The Pastor\’s Pen

An Independent Baptist Preacher\’s Musings and Observations

Defining Success

Posted by Pastor Szekely on July 28, 2006

How should the people of God define success? Today in what’s called “contemporary ministry philosophy”, success is defined by how large a church is, by multimillion-dollar facilities, spas, handball courts, day-care centers, and so on. But as statistics show, not even one church in a thousand falls into this category.

This ought to tell us one of two things: either most churches are and have been pitiful failures, or the gauge of success in ministry must be something besides a material prosperity. So the question is, “How should the people of God define success”? Should external factors and criteria even be a gauge of success in the ministry for God?

Now the world, and unfortunately contemporary ministry philosophy, says that prosperity, power, prominence, and popularity would be some good gauges of success. But what does God say? “Preach the word; be instant in season, out of season; reprove, rebuke, exhort with all longsuffering and doctrine. For the time will come when they will not endure sound doctrine; but after their own lusts shall they heap to themselves teachers, having itching ears; And they shall turn away their ears from the truth, and shall be turned unto fables. But watch thou in all things, endure afflictions, do the work of an evangelist, make full proof of thy ministry” 2 Tim 4:2-5.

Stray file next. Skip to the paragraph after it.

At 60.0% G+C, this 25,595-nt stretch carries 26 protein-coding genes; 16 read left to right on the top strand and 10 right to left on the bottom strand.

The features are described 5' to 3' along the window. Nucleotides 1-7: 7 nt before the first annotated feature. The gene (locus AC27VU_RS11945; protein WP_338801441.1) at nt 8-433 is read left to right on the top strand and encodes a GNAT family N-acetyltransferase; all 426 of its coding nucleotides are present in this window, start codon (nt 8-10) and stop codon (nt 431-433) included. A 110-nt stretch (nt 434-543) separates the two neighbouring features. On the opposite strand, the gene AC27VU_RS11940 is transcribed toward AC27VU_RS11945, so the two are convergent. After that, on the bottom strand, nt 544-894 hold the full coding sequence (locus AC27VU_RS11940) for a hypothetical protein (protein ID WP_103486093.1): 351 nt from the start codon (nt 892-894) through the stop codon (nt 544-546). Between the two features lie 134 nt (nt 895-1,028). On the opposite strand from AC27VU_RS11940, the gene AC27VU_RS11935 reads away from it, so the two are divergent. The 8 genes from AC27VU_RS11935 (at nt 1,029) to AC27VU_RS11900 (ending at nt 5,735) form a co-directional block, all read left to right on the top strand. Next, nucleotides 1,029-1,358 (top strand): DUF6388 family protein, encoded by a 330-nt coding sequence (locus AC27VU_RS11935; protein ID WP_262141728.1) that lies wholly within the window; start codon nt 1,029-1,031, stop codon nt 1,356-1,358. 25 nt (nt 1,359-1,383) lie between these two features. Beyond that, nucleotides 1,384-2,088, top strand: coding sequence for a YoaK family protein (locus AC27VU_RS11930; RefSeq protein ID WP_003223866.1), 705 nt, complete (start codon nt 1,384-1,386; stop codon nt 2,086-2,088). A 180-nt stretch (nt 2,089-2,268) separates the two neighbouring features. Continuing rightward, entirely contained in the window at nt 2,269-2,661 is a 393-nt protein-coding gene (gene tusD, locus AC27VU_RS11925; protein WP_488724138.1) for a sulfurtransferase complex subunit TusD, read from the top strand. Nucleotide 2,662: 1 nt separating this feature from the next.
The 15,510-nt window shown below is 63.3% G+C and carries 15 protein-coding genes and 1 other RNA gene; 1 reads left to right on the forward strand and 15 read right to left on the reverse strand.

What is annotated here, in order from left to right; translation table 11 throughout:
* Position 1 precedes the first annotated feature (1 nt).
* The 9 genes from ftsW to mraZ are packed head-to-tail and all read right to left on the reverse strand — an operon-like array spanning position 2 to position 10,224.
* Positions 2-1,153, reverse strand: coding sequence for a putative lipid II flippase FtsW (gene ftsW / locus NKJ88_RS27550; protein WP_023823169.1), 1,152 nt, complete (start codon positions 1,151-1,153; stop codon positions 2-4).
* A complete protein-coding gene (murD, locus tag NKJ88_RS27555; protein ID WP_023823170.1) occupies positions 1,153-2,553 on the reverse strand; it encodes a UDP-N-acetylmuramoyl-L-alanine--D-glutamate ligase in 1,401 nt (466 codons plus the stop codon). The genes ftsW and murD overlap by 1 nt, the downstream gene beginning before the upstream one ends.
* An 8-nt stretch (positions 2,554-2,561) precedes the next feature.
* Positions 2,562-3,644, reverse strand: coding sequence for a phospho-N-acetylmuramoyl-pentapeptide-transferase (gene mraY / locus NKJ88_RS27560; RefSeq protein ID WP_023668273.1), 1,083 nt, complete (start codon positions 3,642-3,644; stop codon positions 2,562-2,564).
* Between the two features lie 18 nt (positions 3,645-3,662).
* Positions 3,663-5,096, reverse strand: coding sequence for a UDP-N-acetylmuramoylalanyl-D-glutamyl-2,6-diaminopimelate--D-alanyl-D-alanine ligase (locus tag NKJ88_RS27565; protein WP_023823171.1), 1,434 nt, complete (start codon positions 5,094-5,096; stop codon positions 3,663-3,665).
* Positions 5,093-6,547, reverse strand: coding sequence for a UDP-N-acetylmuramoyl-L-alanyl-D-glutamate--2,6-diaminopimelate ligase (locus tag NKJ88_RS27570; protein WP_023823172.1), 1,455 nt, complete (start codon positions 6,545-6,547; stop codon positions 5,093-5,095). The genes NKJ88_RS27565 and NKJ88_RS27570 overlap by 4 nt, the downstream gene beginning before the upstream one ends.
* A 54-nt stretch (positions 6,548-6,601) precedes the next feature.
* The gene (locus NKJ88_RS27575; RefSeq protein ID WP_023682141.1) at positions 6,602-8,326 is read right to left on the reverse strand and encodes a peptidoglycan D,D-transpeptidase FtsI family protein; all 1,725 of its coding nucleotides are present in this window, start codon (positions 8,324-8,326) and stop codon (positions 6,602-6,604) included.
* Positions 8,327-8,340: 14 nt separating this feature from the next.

God says that real success is not “results at any cost”, but it is doing God’s will regardless of the consequences. Let’s not change!


3 Responses to “Defining Success”

  1. Millers said

    Looks good. Is very informative. Look forward to reading more. Just wish it was either larger print, or bolder print. Maybe there is something I can do on my computer to correct that. Good job.

  2. Amen brother! The philosophy of “results at any cost” leads to such compromise as contemporary music, ear tickling preaching, alien baptism and weak stands on doctrine. Psalms 127:1 “Except the Lord build the house they labor in vain that build it.”

  3. Scott Peters said

    In paragraph 3 you state ‘contemporary ministry philosophy, says that prosperity, power, prominence, and popularity would be some good gauges of success.” I’d like to know your documentation, where these “facts” come from. It has been my experience that Pastors whose ministries have not flourished often use your statement as an excuse for their lack of growth. They say this even as they move from the newest program to the newest program in search of the “spiritual” magic bullet that will launch them into the Mega-Church world. It also contains the flavor of sour grapes.

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